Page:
Apptio Nabs $16.5M Series C, While Series A and B Funds Collect Interest in the Bank
Entrepreneurs looking for tips on how to rake in venture capital might want to talk to Apptio‘s co-founder and CEO Sunny Gupta. Although the Bellevue, WA-based software startup still has money in the bank from its $7 million Series A in 2007, the company said today that it has raised another $16.5 million in Series C financing led by continuing investor Shasta Ventures. Current investors Andreessen Horowitz Fund, Greylock Partners, and Seattle-based Madrona Venture Group also participated in the round.
Founded in 2006, Apptio develops technology business management software, specifically for IT financial management. The software, designed to help businesses manage the cost, quality, and value of its IT services, provides information on the total cost of IT services through an interactive “Bill of IT,” and combines elements of planning, budgeting, and forecasting of IT services directly into the system.
Since its Series A, the company has practically had to fend off further investment. Apptio raised a $14 million Series B in August 2009, which it planned to use to “crush the competition,” as Gupta told Xconomy last summer. And today’s financing news comes on the heels of “a tremendous amount of growth” over the last year, according to Gupta—a doubling in its clientele to more than 50 customers, and a 300 percent growth in bookings. Though the company was by no means in need of more financial support, Gupta says venture firms were approaching him about investing.
“We have a very strong cash position,” he says. “So while we didn’t really need the money, we got a very strong inbound request from the VC community to take on the money. This is a really strong market opportunity, and by taking the additional capital, we can expand our business beyond.”
The latest round of funding will be used to expand Apptio’s reach over the next 12 months—increasing sales and marketing throughout North America and Europe to help build out to new markets, and launching a number of new products and capabilities, all aimed to “help CIOs [chief information officers] manage their business better,” Gupta says.
“Today we are really focused in the U.K., and Europe is a pretty big territory to cover,” he says. “And then in 18 to 24 months we certainly look at targeting Asia-Pacific as another geography from an expansion perspective.”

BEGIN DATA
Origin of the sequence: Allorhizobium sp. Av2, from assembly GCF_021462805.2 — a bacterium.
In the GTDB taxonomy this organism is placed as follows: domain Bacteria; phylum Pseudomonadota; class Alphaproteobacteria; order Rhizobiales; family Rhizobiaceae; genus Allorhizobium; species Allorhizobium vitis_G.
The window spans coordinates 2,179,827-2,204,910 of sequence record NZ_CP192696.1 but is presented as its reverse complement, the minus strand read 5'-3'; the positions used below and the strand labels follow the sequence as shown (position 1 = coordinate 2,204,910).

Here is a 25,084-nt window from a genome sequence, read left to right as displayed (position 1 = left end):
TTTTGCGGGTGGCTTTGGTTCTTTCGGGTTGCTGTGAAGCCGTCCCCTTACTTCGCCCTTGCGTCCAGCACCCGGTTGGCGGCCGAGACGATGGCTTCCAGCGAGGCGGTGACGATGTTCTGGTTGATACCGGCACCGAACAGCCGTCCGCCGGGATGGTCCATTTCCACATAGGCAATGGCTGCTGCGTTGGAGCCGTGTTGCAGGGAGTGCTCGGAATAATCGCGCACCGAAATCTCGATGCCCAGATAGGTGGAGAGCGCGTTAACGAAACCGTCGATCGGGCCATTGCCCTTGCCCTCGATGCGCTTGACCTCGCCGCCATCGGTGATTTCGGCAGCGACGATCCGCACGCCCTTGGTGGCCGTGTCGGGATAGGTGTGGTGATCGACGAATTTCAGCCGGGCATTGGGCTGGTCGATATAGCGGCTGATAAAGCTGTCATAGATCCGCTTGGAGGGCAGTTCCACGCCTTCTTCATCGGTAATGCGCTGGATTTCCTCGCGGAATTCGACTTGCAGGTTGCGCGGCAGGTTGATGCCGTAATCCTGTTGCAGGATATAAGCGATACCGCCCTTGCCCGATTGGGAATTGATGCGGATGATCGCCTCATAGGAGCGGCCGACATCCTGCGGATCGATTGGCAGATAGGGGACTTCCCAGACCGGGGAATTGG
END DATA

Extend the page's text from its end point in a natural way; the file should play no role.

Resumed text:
As for the company’s products, Gupta says Apptio will continue to focus on the business IT management market, and plans to roll out new planning and processing applications in the near future that give CIOs better control over the planning of IT decisions, budgeting, and forecasting.
A year ago Apptio had 45 employees. Now the company employs 85 full time staffers, and Gupta says he expects to add another 30 across the board—from development and engineering, to sales and marketing—over the next few months. “We will be at 115 by the end of year. We are just seeing phenomenal growth,” he says. “We may grow even faster—but it depends on how fast we can hire.”
Despite the fact that Apptio’s VC rounds continue to increase, Gupta says he doesn’t see the company pursuing any more outside investments in the near future.
“We believe that this money is all the money we should need to really substantially grow the business at a faster rate. So for now we’re not really anticipating future rounds,” he says. “We think we are extremely well capitalized at this stage to really take advantage of these market opportunities. We just wanted to have enough capital to really expand our business at a rapid rate. Even if we don’t dip into this money at all, we wanted to have this money at our disposal. We think that this should be the last round from a financing perspective, but never say never.” And though Gupta did not mention any plans to pursue a public offering, Seattle Times reporter Brier Dudley suggests that this latest round could position the company for an IPO.
Gupta also didn’t seem too concerned about Apptio’s competition. While he admits “the market is heating up,” he believes the company has an advantage compared to others out there, not surprisingly. And while more companies are jumping into IT management, Gupta says, “Ninety percent of our deals still don’t have any competition.” The reasoning? Gupta says Apptio is unique in the way that it integrates deeply with financial and operational IT data.
And while a couple of big companies, like BMC Software and Hewlett-Packard, are starting to offer some services in the IT business management space, Gupta says, “it’s like an apples and oranges comparison”—and one that’s also helping to get the word out for Apptio.
“That’s actually helping us because they’re educating the market that this is a need,” he says. “But we’re light-years ahead—the big guys aren’t really innovators, they manage existing markets.”
Some of the big-name brands currently on Apptio’s client list include Alaska Airlines, Blue Cross Blue Shield, BNP Paribas, Cisco, EMD Chemical, Expedia, Hallmark, JPMorgan Chase, Saint Luke’s Health System, Starbucks, and Volkswagen Credit. And Gupta sees an opportunity to reach countless more markets, both small and large.
“We believe every CIO, whether you’re a big company or a small company, is really going to need a system like Apptio to manage the business of costs,” Gupta says. “We are sitting on a multi-billion market opportunity.”